our humanity is the uniquely human capacity of nomination, the
assigning or affixing of names (concepts) to that which we find
meaningful. Who would think of not naming a new born child?
abstract art aspires to the pre-ontological -- a suspended state
of wonder that characterizes the mind-set of the child -- it
could be argued that it shares the same mystical end-game as
Zen’s no-mind, or transcendental Buddhism, or trance,
or OM, or dervish ecstasy. They all speak to a common goal;
the circumventing of the brain’s neo-cortical functions.
it be that we are attracted to abstract art like we are attracted
to the drone in OM, or the mono-tonality in Rap, or anything
or activity that facilitates the temporary shutting down of
the mind? The music critic Jacob Siskind observed: “In
a day when intellectual activity is looked upon with suspicion,
something that reaches directly to the automatic nervous system
and short-circuits the mind is certain to have
an immediate response.” Et voila, Barnett Newman’s
3-striped “Voices of Fire,” purchased by Canada’s
National Gallery at a cost of 1.7 million.
abstract art expects to enjoy a broad consensus among its viewers,
it must assume responsibility for the controversy it engenders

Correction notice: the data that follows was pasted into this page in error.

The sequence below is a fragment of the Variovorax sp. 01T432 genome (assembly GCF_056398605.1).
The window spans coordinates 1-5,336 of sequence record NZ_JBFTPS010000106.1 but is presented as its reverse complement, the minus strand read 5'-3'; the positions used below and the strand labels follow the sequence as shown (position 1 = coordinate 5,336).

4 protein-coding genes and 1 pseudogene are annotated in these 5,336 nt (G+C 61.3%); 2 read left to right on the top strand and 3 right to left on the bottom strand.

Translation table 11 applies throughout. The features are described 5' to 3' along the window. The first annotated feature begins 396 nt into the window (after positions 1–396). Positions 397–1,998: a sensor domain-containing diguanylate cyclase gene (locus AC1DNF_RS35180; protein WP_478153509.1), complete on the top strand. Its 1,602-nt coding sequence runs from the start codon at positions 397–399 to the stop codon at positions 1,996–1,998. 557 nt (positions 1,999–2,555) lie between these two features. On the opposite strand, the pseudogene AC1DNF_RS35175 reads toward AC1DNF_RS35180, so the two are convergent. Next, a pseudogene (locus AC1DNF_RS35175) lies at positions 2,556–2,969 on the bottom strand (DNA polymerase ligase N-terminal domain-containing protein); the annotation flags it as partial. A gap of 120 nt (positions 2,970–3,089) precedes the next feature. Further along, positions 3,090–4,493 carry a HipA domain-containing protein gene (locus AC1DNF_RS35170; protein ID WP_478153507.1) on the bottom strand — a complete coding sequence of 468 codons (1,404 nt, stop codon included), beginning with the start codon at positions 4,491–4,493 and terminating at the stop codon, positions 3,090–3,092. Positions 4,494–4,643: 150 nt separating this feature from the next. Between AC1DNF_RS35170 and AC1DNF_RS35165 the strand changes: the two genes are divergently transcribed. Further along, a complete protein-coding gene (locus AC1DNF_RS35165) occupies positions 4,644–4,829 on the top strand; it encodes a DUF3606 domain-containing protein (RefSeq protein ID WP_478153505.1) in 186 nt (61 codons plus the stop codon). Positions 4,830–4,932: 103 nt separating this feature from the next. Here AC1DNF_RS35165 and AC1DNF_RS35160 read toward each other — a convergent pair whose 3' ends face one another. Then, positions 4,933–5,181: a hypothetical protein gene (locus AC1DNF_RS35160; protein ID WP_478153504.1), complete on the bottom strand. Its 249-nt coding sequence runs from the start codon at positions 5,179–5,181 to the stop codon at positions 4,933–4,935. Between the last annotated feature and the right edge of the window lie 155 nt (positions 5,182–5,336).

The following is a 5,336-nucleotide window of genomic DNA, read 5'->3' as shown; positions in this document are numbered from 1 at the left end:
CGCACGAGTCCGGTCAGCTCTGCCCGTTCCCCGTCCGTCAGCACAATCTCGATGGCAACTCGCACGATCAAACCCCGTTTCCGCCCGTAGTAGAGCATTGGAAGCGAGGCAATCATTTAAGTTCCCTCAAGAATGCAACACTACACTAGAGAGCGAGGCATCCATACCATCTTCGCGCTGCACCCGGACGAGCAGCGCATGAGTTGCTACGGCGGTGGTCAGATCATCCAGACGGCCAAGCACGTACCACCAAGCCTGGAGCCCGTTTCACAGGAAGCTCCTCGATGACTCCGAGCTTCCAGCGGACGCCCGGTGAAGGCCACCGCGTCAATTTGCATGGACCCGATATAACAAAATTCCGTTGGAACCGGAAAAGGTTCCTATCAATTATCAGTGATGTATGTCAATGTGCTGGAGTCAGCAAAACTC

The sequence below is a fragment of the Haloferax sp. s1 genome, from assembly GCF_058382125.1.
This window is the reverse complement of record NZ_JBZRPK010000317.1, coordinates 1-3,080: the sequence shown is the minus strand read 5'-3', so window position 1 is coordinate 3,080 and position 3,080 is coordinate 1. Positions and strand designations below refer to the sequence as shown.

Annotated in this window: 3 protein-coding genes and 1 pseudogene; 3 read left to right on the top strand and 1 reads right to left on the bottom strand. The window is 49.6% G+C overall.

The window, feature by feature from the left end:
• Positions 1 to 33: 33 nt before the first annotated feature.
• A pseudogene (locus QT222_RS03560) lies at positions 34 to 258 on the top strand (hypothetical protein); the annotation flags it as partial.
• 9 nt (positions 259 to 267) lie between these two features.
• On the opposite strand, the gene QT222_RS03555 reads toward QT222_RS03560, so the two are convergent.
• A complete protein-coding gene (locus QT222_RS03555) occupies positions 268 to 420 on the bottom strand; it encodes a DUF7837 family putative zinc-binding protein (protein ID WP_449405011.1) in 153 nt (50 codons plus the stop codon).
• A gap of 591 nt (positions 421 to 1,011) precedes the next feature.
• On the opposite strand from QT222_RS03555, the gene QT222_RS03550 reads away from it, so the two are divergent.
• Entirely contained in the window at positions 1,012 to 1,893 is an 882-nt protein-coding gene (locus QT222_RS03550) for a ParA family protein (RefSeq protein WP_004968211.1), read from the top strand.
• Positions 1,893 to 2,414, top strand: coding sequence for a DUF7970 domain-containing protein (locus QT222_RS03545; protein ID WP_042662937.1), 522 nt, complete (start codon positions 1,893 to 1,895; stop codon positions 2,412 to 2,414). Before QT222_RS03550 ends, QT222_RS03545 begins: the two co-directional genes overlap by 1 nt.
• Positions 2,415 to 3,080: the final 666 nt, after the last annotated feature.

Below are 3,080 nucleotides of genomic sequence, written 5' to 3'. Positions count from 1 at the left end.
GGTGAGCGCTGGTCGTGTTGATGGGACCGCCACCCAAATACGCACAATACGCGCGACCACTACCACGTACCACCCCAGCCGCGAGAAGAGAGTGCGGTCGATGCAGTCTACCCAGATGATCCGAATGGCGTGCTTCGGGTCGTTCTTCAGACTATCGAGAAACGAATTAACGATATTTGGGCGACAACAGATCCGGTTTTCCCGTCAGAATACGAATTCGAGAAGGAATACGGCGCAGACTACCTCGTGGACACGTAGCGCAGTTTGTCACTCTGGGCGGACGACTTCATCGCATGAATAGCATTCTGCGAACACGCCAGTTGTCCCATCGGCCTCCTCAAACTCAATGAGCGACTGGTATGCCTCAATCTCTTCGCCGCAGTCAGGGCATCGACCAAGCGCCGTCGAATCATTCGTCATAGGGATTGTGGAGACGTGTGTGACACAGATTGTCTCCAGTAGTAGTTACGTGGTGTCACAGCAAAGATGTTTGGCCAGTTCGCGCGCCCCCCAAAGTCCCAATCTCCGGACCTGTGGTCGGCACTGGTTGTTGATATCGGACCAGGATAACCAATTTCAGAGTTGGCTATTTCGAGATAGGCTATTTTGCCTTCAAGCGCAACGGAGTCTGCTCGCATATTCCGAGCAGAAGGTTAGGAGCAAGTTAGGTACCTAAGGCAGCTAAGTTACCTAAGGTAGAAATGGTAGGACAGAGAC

and dedicate itself to articulating its goals how to get there.
If its initial aim was to get real, to extricate itself from
the prison of 3-dimensional painting which on a 2-dimensional
canvas is illusory, it mistook that beginning for an end to
the effect that far too many of its major players are confused
and conflicted, and by extension, too many critics and curators.
Without a mission statement, without guidance and articulate
leadership from the top down, works of dubious merit will continue
to be exhibited while legitimate abstract art—and there
are many instances of it out there—may never get its due.
Until abstract art decides what it wants to be, it will be anything
and everything that pleases the eye, and whether or not the
affecting agency is a one-coloured canvas or a de Stael is moot
since the effect is what matters.
a private correspondence, an artist friend defending abstract